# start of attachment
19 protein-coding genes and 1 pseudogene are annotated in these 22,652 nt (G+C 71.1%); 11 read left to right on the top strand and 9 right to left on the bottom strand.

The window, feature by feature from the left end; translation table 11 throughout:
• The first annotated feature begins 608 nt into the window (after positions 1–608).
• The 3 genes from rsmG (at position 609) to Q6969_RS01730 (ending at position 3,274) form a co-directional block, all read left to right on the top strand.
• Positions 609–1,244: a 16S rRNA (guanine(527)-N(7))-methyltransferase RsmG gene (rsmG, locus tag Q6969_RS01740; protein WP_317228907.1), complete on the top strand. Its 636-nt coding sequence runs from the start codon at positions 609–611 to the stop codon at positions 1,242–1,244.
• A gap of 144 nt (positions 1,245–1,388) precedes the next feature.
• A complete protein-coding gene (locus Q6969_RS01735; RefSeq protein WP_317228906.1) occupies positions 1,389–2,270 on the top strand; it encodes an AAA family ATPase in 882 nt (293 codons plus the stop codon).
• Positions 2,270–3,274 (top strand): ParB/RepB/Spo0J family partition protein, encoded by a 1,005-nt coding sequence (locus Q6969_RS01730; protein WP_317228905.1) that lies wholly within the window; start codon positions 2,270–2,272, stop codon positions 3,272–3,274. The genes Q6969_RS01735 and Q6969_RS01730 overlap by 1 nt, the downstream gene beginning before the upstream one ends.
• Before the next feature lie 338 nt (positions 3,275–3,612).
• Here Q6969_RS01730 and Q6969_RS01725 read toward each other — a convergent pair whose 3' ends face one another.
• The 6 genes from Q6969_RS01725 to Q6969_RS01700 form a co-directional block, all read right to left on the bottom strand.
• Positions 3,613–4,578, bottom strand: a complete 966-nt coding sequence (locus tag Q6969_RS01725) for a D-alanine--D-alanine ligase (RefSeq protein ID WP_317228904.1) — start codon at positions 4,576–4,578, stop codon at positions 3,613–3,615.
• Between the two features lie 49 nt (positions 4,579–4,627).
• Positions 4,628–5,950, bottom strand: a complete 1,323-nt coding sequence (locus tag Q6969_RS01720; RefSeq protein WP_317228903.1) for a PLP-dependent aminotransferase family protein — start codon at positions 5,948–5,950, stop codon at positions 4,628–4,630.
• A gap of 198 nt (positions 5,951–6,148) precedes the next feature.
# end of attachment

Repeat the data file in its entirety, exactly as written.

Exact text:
19 protein-coding genes and 1 pseudogene are annotated in these 22,652 nt (G+C 71.1%); 11 read left to right on the top strand and 9 right to left on the bottom strand.

The window, feature by feature from the left end; translation table 11 throughout:
• The first annotated feature begins 608 nt into the window (after positions 1–608).
• The 3 genes from rsmG (at position 609) to Q6969_RS01730 (ending at position 3,274) form a co-directional block, all read left to right on the top strand.
• Positions 609–1,244: a 16S rRNA (guanine(527)-N(7))-methyltransferase RsmG gene (rsmG, locus tag Q6969_RS01740; protein WP_317228907.1), complete on the top strand. Its 636-nt coding sequence runs from the start codon at positions 609–611 to the stop codon at positions 1,242–1,244.
• A gap of 144 nt (positions 1,245–1,388) precedes the next feature.
• A complete protein-coding gene (locus Q6969_RS01735; RefSeq protein WP_317228906.1) occupies positions 1,389–2,270 on the top strand; it encodes an AAA family ATPase in 882 nt (293 codons plus the stop codon).
• Positions 2,270–3,274 (top strand): ParB/RepB/Spo0J family partition protein, encoded by a 1,005-nt coding sequence (locus Q6969_RS01730; protein WP_317228905.1) that lies wholly within the window; start codon positions 2,270–2,272, stop codon positions 3,272–3,274. The genes Q6969_RS01735 and Q6969_RS01730 overlap by 1 nt, the downstream gene beginning before the upstream one ends.
• Before the next feature lie 338 nt (positions 3,275–3,612).
• Here Q6969_RS01730 and Q6969_RS01725 read toward each other — a convergent pair whose 3' ends face one another.
• The 6 genes from Q6969_RS01725 to Q6969_RS01700 form a co-directional block, all read right to left on the bottom strand.
• Positions 3,613–4,578, bottom strand: a complete 966-nt coding sequence (locus tag Q6969_RS01725) for a D-alanine--D-alanine ligase (RefSeq protein ID WP_317228904.1) — start codon at positions 4,576–4,578, stop codon at positions 3,613–3,615.
• Between the two features lie 49 nt (positions 4,579–4,627).
• Positions 4,628–5,950, bottom strand: a complete 1,323-nt coding sequence (locus tag Q6969_RS01720; RefSeq protein WP_317228903.1) for a PLP-dependent aminotransferase family protein — start codon at positions 5,948–5,950, stop codon at positions 4,628–4,630.
• A gap of 198 nt (positions 5,951–6,148) precedes the next feature.